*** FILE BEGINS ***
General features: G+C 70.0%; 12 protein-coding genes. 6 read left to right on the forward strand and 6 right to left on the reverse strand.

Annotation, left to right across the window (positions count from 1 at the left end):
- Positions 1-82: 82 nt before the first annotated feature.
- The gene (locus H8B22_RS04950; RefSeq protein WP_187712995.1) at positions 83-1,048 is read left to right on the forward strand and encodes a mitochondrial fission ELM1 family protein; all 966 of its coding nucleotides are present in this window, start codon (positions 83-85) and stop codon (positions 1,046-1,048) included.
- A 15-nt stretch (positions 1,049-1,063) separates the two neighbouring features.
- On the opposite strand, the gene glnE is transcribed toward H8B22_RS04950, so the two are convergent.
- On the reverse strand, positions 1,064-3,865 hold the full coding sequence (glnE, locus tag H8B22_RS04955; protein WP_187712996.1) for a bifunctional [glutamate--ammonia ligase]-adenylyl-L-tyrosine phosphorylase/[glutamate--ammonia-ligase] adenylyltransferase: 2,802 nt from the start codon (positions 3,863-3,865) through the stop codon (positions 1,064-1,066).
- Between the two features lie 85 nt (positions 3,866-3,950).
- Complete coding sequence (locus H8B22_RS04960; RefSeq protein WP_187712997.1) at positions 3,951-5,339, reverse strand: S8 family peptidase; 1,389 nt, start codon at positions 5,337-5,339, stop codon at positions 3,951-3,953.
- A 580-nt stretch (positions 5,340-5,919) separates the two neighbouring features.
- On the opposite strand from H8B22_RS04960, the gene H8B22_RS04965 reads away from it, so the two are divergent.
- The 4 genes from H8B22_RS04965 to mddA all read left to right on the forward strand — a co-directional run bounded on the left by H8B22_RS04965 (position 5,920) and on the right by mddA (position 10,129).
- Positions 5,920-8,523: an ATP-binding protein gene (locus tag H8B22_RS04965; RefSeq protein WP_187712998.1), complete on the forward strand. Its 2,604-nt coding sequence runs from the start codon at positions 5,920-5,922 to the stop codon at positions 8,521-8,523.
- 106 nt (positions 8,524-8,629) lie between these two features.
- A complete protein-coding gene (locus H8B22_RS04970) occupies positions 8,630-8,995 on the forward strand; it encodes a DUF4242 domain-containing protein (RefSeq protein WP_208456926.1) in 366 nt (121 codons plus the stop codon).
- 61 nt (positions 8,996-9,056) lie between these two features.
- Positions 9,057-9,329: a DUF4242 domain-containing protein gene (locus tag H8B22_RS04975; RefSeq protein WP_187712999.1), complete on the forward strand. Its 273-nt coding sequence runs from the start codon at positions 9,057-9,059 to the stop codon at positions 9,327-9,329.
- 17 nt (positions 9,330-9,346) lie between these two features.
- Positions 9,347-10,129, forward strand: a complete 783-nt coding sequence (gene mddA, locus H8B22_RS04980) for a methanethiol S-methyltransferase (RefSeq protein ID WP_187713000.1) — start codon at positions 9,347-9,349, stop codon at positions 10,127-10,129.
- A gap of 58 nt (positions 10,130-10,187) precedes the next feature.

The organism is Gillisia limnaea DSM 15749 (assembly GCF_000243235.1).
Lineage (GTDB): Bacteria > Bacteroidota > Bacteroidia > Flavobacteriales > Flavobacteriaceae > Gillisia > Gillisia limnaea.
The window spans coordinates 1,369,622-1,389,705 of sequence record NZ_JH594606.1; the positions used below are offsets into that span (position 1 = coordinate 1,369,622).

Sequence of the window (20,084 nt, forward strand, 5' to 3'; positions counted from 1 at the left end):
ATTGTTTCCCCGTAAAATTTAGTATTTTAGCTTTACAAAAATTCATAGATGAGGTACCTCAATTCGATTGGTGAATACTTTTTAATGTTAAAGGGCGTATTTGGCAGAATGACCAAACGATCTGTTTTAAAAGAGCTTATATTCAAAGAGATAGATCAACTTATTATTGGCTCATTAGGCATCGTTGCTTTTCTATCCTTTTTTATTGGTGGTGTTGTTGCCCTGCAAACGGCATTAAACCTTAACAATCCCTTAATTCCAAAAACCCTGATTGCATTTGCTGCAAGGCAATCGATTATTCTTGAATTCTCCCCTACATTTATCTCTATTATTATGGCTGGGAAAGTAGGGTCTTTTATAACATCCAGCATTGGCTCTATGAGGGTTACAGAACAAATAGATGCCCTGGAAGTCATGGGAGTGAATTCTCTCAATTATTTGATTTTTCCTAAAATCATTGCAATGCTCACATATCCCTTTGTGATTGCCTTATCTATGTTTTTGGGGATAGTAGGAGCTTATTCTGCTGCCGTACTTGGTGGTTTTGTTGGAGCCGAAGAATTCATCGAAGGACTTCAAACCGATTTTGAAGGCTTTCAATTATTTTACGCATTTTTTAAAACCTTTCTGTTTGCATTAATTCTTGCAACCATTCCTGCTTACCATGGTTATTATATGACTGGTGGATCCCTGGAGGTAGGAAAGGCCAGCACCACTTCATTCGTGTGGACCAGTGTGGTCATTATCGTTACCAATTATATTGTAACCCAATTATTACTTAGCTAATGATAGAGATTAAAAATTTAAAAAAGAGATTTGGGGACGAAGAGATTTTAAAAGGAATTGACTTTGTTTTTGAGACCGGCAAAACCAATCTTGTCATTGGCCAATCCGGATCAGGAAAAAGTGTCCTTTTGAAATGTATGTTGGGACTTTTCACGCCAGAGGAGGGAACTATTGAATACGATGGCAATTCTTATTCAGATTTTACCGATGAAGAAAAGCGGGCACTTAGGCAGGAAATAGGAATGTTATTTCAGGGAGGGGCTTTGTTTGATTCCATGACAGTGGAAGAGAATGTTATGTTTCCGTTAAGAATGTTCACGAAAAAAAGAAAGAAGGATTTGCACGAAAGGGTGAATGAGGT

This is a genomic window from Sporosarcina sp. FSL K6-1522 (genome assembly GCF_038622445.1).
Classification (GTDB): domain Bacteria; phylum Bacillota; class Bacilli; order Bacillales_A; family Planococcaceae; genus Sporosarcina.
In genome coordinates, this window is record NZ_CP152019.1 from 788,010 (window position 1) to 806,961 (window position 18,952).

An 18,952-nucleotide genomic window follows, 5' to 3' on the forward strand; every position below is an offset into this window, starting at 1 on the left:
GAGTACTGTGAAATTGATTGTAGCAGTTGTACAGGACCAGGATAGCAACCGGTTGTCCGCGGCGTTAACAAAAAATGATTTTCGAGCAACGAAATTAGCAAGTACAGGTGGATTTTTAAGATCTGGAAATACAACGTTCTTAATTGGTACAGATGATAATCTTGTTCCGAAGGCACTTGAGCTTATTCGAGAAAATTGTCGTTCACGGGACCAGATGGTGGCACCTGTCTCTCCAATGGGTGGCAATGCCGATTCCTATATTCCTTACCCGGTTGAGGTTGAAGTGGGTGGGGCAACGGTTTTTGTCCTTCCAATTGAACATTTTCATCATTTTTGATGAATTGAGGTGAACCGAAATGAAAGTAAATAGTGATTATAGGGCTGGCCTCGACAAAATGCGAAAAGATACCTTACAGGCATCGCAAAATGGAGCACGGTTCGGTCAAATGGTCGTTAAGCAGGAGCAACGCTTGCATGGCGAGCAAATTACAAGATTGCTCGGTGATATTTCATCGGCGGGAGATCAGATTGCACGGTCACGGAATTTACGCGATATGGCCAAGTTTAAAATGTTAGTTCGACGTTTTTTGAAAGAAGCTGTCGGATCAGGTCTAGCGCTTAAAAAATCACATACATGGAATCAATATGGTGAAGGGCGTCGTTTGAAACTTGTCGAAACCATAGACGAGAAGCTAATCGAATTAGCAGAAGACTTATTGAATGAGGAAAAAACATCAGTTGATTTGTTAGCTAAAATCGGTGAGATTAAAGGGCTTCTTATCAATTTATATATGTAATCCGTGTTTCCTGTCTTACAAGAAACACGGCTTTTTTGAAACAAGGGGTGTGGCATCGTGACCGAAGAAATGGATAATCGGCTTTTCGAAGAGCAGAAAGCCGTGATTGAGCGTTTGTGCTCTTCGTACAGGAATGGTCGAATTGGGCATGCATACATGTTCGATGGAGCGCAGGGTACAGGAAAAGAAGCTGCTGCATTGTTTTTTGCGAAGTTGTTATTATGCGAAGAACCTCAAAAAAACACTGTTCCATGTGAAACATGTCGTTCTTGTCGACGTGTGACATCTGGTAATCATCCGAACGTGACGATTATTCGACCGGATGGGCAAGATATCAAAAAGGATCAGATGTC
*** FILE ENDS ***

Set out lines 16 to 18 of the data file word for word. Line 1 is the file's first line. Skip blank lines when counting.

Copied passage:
- 61 nt (positions 8,996-9,056) lie between these two features.
- Positions 9,057-9,329: a DUF4242 domain-containing protein gene (locus tag H8B22_RS04975; RefSeq protein WP_187712999.1), complete on the forward strand. Its 273-nt coding sequence runs from the start codon at positions 9,057-9,059 to the stop codon at positions 9,327-9,329.
- 17 nt (positions 9,330-9,346) lie between these two features.